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Hidden economy of unpaid work takes centre stage

Press release   •   May 12, 2014 00:00 BST

Economic austerity, welfare reform and the Coalition Government’s Big Society agenda is serving to highlight the true value of volunteers to the nation’s economy, argues a Northumbria University, Newcastle academic.

On Wednesday 14 May, Professor of Public Policy, Irene Hardill, will deliver a public lecture focusing on how both formal and informal unpaid voluntary work make up a ‘hidden economy’ that supports and underpins paid work.

In her inaugural lecture, Creating ‘space’ for ‘work’: Exploring the connections and contradictions between paid and unpaid work, Professor Hardill will share her research into the changing world of waged and voluntary work as well as examining the ways in which individuals juggle between the two.

She will argue that focusing on training for the labour market as the main benefit of volunteering risks excluding and discouraging those who can’t work, and devalues the contributions of large numbers of citizens who are beyond the labour market because of age, disability or care commitments.

The topic is timely in light of the Government’s new ‘Help to Work’ scheme coming into force this month. The controversial scheme aims to help long-term unemployed people to get into work via intensive coaching and compulsory community work for up to six months. Opponents of the scheme have called for charities and voluntary organisations not to take part in the programme.

Professor Hardill said: “Voluntary unpaid work makes up a ‘hidden economy’, which supports the ‘visible’ economy of paid work. The ‘hidden economy’ is composed of a myriad of unpaid activities, undertaken within the home, as well as within communities, either informally on a one-to-one basis or more formally through an organisation.

“Unpaid voluntary work doesn’t just take place in the voluntary and community sector, it is also found in the public and private sectors. Think of the roles volunteers perform within the NHS. And the private sector through employee volunteering schemes supports other sectors of the economy, as well as providing volunteer experience through internship schemes.

“Voluntary and community organisations play such an important role in filling gaps in society. Our social challenges today are extremely complex – the result of economic forces.The number of people seeking help from food banks is increasing, as are pleas for help with managing debt and dealing with fuel poverty. Cuts to local authority budgets, along with budget cuts being experienced by voluntary and community sector organisations mean that the services and amenities we have taken for granted are in danger of disappearing, unless we can support them in different ways.”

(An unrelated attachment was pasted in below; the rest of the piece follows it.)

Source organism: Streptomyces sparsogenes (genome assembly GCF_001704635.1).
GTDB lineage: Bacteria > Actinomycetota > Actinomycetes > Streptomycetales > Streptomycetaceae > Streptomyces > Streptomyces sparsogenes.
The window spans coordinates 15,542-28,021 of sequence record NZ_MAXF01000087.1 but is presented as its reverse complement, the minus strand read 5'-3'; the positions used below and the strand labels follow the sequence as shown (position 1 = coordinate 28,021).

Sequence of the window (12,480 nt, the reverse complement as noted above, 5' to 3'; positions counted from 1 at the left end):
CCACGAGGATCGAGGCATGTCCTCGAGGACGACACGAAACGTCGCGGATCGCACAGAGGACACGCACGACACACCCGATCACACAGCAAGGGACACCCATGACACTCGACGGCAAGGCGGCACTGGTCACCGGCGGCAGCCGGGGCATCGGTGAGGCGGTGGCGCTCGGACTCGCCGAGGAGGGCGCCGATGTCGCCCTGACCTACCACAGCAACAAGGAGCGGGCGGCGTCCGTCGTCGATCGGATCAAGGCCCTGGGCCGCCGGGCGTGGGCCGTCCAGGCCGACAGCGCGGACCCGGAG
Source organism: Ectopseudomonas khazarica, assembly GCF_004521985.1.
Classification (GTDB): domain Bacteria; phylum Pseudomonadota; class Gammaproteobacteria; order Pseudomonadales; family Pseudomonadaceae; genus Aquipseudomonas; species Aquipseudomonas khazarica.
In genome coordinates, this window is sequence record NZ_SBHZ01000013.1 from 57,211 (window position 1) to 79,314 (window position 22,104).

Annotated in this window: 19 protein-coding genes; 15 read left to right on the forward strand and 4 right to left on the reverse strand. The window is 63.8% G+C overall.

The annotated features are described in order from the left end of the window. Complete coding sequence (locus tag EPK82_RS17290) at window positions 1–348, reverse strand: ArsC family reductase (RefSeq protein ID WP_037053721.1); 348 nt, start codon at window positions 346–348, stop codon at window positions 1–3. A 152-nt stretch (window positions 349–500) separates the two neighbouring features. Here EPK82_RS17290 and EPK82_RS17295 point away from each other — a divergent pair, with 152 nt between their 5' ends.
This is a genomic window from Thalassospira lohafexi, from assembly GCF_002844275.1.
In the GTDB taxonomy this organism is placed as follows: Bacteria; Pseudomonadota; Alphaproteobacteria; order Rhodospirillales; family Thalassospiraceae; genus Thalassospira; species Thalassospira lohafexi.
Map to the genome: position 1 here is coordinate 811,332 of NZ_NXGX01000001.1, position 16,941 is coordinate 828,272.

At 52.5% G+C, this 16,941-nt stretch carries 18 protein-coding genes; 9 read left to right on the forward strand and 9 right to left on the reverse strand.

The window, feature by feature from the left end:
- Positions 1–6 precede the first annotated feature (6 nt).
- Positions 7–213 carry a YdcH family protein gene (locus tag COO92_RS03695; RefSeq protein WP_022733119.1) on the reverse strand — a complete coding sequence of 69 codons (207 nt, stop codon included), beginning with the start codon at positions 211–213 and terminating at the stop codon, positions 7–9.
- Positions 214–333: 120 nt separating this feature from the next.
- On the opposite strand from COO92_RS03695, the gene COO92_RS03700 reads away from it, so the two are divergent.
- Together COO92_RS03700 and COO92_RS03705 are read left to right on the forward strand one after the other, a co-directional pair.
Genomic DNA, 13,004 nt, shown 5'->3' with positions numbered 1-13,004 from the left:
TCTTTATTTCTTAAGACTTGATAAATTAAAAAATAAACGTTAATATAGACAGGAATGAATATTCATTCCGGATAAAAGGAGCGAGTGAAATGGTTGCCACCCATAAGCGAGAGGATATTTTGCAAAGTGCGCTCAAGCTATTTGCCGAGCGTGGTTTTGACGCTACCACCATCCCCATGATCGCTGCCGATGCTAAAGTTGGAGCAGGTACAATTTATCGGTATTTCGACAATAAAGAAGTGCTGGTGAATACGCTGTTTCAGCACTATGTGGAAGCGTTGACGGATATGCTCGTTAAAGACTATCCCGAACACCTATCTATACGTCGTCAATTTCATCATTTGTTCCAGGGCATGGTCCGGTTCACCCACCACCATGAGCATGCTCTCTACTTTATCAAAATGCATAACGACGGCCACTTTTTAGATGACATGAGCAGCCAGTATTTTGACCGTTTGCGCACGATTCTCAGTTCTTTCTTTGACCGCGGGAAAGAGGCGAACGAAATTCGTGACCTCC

Professor Hardill’s research has found that, on a personal level volunteering also develops an individual’s self-confidence and provides a structure for their lives – getting them out of the house and interacting within the community. While being driven by different motivations, volunteering provides the sense of meaning and identity that many people find in a satisfying job.

Professor Hardill has particular expertise in volunteering and the voluntary and community sector, demography and ageing, and knowledge exchange. Her research has also explored career prioritisation within couples, and the wider public benefits of social science. Her work has featured in a number of Economic and Social Research Council (ESRC) publications and she is the author of over 115 publications, including eight books. She is a member of ESRC Training and Skills Committee, former Membership Secretary of the Academy of the Social Sciences, and is former Vice Chair of the Regional Studies Association.

During her lecture, Professor Hardill will draw on her own experiences and discuss the tensions involved in building academic careers in order to explore wider issues about the meanings of and motives for ‘work’ in contemporary society.

“I’ve always been fascinated by the world of work,” she said. “My family was in business. My great grandfather established an iron foundry in the West Riding in the nineteenth century. I remember being quite young and looking at the signs on factory buildings, the sign on the foundry, which read ‘William Hardill & Sons’ and wondering why his daughter wasn’t acknowledged. That set me off thinking about gender roles and gender identities and the world of work and how society values paid or unpaid work.”

‘Creating “space” for “work”: Exploring the connections and contradictions between paid and unpaid work’ takes place at 6.30pm in Northumbria University’s City Campus East on Wednesday 14 May. A pre-lecture drinks reception will begin at 6pm.

Anyone wishing to attend can email

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